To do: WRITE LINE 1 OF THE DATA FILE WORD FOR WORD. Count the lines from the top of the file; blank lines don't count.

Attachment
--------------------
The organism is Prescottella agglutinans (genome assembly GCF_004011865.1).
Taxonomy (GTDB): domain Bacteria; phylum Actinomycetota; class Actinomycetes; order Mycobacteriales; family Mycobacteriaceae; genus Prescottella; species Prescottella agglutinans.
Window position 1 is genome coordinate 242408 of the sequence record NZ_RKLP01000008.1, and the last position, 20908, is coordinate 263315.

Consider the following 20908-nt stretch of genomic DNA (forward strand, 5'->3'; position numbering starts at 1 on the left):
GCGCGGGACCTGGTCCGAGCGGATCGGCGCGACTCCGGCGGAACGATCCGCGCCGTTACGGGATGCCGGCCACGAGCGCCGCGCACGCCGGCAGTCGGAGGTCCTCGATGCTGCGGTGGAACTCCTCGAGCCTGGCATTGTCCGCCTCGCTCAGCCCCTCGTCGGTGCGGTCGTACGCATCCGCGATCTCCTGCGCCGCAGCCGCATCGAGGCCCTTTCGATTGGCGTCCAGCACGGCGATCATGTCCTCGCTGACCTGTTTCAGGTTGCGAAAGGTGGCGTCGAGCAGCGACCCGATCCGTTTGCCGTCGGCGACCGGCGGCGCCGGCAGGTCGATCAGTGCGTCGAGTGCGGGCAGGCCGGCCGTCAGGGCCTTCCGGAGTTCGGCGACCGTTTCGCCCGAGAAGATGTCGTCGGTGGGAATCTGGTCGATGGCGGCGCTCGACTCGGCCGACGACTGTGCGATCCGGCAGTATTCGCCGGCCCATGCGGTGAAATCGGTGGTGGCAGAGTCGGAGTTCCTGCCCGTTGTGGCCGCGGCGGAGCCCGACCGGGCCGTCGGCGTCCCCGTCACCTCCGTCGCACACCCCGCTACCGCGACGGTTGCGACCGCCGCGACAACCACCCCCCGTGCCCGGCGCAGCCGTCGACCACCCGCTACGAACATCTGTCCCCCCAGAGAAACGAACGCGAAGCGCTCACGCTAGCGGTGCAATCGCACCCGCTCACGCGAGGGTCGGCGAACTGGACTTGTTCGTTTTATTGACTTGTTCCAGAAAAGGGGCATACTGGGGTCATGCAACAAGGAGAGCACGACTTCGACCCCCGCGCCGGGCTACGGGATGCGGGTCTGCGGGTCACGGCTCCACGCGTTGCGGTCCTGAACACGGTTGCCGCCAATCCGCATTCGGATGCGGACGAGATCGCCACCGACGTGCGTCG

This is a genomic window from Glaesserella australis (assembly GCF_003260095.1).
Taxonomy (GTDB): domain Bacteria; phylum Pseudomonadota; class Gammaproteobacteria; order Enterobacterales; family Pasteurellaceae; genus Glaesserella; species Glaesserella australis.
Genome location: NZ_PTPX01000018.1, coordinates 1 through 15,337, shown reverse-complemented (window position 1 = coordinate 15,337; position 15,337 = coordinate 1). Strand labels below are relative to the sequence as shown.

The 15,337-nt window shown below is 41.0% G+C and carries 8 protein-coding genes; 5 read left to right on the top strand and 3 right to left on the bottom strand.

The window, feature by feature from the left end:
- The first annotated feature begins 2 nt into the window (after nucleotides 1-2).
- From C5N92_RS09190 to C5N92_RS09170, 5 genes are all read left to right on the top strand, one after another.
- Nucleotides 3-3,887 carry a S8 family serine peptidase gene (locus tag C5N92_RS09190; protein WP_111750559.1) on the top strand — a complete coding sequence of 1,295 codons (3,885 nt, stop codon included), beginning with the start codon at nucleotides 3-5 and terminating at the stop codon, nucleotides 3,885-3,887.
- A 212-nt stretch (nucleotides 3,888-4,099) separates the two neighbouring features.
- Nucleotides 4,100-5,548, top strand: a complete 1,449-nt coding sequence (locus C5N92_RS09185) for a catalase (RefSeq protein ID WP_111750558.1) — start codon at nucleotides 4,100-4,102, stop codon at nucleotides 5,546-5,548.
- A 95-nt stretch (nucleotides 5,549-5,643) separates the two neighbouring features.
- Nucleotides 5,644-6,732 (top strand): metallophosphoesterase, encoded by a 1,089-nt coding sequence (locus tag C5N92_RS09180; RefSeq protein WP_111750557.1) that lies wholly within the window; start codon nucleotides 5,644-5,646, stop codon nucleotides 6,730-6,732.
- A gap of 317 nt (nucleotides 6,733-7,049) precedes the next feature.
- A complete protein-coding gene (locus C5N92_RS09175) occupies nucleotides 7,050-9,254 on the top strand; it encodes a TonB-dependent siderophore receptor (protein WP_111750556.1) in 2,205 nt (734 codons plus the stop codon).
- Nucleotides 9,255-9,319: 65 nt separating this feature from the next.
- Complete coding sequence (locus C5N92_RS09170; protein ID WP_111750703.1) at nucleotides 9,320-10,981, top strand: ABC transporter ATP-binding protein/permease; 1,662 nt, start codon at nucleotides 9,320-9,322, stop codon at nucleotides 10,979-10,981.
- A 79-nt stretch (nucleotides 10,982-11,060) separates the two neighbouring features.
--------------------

The organism is Prescottella agglutinans (genome assembly GCF_004011865.1).